But slowly fled, like dew Bepeath the beams of noon. That burn from year to year with unextinguish'd light.
A speck, a cloud, a shape, approaching grew,
Like a great ship in the sun's sinking sphere
Dark, vast, and overhanging, on a river
Comes forth, whilst with the speed its frame doth From visions of despair I rose, and scaled
quiver, The peak of an aerial promontory,
Sails, oars, and stream, tending to one endeavor; Whose cavernd base with the vexi surge was hoary;
So, from that chasm of light a winged Form And saw the golden dawn break forth, and waken
On all the winds of Heaven approaching ever Each cloud, and every wave :—but transitory
Floated, dilating as it came : the storm The calm : for sudden, the firm earth was shaken, Pursued it with fierce blasts, and lightnings swift and As if by the last wreck its frame were overtaken.
XIV. A course precipitous, of dizzy speed,
Wile baffled wile, and strength encounter'd strength, Suspending thought and breath; a monstrous sight! Thus long, but unprevailing :-the event For in the air do I behold indeed
Of that portentous fight appear'd at length: An Eagle and a Serpent wreathed in fight: Until the lamp of day was almost spent And now relaxing its impetuous flight,
It had endured, when lifeless, stark, and rent, Before the aerial rock on which I stood,
Hung high that mighty Serpent, and at last The Eagle, hovering, wheeld to left and right, Fell to the sea, while o'er the continent,
And hung with lingering wings over the flood, With clang of wings and scream the Eagle past, And started with its yells the wide air's solitude. Heavily borne away on the exhausted blast. IX.
XV. A shaft of light upon its wings descended, And with it fled the tempest, so that ocean And every golden feather gleam'd therein And earth and sky shone through the atmosphere Feather and scale inextricably blended.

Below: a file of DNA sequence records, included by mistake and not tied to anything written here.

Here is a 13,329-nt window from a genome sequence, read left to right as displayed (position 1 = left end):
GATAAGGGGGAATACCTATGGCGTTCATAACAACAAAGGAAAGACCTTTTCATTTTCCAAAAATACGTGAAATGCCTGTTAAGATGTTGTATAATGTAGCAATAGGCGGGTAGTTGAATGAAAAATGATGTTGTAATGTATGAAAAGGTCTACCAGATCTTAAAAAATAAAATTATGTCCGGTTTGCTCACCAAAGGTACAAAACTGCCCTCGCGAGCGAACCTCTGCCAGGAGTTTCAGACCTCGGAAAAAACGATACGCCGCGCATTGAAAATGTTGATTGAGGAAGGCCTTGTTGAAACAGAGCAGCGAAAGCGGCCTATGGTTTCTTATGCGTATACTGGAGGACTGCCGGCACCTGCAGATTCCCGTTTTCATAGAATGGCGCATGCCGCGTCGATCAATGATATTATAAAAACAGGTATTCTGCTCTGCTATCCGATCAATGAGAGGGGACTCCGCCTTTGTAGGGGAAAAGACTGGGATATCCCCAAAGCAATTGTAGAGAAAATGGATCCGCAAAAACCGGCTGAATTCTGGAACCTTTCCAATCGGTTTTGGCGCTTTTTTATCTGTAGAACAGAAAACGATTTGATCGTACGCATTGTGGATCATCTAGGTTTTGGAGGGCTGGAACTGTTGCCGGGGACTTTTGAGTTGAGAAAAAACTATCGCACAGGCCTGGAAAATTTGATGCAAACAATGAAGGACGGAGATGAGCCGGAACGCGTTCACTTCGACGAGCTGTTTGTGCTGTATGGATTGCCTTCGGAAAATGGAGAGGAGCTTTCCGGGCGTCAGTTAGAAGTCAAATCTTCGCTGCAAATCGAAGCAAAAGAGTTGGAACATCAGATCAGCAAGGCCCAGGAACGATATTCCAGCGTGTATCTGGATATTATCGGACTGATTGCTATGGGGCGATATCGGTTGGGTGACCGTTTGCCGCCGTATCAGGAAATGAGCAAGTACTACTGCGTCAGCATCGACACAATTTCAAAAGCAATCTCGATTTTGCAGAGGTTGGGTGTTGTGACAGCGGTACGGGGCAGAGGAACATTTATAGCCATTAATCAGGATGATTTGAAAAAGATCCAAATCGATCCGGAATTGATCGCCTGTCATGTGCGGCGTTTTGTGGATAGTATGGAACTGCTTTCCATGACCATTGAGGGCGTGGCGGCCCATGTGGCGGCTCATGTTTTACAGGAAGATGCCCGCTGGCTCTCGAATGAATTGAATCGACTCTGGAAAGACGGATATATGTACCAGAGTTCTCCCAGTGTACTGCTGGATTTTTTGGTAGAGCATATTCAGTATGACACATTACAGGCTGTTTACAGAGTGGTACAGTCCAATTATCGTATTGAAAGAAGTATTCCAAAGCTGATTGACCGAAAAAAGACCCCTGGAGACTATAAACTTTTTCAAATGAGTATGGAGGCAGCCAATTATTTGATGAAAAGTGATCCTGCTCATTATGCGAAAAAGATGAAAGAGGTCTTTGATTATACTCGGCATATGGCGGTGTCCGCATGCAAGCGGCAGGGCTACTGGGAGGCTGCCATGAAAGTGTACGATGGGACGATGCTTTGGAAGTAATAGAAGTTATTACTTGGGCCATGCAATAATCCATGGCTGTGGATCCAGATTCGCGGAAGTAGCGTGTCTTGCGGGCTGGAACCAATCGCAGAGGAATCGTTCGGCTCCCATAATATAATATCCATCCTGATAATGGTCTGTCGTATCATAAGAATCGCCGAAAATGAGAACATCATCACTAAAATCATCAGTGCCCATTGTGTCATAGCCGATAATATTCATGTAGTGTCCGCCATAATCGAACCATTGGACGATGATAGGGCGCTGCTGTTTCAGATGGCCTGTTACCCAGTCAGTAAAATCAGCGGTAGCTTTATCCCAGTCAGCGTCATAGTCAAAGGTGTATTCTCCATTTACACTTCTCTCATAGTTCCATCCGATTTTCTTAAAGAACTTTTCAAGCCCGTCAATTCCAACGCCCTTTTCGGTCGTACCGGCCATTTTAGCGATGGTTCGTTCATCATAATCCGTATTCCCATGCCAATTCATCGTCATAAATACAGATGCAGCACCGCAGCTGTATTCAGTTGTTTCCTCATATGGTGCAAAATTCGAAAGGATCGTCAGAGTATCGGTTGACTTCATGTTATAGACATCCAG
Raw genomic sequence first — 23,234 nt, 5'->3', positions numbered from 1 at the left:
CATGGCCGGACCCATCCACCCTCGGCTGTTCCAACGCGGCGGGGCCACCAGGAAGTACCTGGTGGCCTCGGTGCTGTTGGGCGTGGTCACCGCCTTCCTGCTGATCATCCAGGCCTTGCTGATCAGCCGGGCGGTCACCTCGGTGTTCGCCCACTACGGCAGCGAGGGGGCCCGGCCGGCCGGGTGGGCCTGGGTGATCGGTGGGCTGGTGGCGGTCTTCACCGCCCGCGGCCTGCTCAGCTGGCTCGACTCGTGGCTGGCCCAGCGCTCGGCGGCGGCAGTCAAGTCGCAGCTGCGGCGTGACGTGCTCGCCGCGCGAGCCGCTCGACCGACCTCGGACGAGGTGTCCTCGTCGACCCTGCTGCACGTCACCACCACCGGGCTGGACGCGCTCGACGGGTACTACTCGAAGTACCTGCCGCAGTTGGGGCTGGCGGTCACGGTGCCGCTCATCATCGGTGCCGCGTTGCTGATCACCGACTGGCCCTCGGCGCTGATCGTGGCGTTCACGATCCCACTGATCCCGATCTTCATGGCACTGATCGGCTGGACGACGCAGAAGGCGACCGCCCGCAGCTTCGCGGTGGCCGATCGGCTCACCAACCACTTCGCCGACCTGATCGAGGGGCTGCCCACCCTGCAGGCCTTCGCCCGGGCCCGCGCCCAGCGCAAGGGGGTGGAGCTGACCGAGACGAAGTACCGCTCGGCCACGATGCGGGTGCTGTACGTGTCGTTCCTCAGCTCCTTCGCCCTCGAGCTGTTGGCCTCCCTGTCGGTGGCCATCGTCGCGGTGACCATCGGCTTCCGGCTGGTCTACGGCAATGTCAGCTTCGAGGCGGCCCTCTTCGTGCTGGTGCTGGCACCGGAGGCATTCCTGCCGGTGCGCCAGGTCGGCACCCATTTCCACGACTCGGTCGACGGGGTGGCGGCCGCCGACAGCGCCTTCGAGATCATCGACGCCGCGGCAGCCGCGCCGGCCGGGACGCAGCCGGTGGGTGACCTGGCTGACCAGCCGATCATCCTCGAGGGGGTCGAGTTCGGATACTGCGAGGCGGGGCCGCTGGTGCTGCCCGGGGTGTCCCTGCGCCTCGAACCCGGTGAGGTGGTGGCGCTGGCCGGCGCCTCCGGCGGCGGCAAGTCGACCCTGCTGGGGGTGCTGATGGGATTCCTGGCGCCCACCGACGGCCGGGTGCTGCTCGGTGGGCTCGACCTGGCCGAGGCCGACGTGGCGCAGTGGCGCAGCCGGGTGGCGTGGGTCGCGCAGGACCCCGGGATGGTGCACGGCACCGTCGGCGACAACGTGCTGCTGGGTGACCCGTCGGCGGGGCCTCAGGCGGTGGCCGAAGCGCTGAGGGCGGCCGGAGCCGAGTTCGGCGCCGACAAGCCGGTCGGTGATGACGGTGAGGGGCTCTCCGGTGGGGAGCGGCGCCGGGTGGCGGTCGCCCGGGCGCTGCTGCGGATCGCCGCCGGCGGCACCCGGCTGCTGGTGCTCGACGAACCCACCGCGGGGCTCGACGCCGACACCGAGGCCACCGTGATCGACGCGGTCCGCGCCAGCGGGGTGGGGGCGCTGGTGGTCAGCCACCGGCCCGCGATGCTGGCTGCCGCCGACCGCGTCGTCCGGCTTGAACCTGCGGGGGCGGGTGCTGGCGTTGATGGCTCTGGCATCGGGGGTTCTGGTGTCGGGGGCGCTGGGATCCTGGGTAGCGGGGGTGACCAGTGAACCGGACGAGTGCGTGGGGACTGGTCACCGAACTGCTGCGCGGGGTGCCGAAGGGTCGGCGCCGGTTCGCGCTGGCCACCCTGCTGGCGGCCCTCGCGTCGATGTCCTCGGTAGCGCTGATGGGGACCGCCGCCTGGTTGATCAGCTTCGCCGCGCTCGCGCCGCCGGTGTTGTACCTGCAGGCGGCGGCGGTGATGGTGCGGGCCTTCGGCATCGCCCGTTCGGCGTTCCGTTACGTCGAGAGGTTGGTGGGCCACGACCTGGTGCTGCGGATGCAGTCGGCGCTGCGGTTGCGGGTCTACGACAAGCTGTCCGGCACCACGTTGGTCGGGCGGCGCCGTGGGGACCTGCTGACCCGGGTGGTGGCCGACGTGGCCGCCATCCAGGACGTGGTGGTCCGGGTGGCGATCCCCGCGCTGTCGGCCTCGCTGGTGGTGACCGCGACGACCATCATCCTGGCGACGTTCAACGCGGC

Only, 't was strange to see the red commotion The Serpent's mail'd and many-color'd skin Of waves like mountains o'er the sinking sphere Shone through the plumes its coils were twined Of sunset sweep, and their fierce moar to hear within
Amid the calm : down the steep path I wound By many a swollen and knotted fold, and high To the sea-shore-the evening was most clear And far, the neck receding lithe and thin,
And beautiful, and there the sea I found Sustain'd a crested head, which warily
Calm as a cradled child in dreamless slumber bound Shifted and glanced before the Eagle's stedfast eye. X.
XVI. Around, around, in ceaseless circles wheeling There was a Woman, beautiful as morning, With clang of wings and scream, the Eagle sail'd Sitting beneath the rocks, upon the sand Incessantly-sometimes on high concealing Of the waste sea-fair as one flower adoming Its lessening orbs, sometimes as if it fail'd,
An icy wilderness--each delicate hand Droop'd through the air; and still it shriek'd and Lay cross'd upon her bosom, and the band wail'd,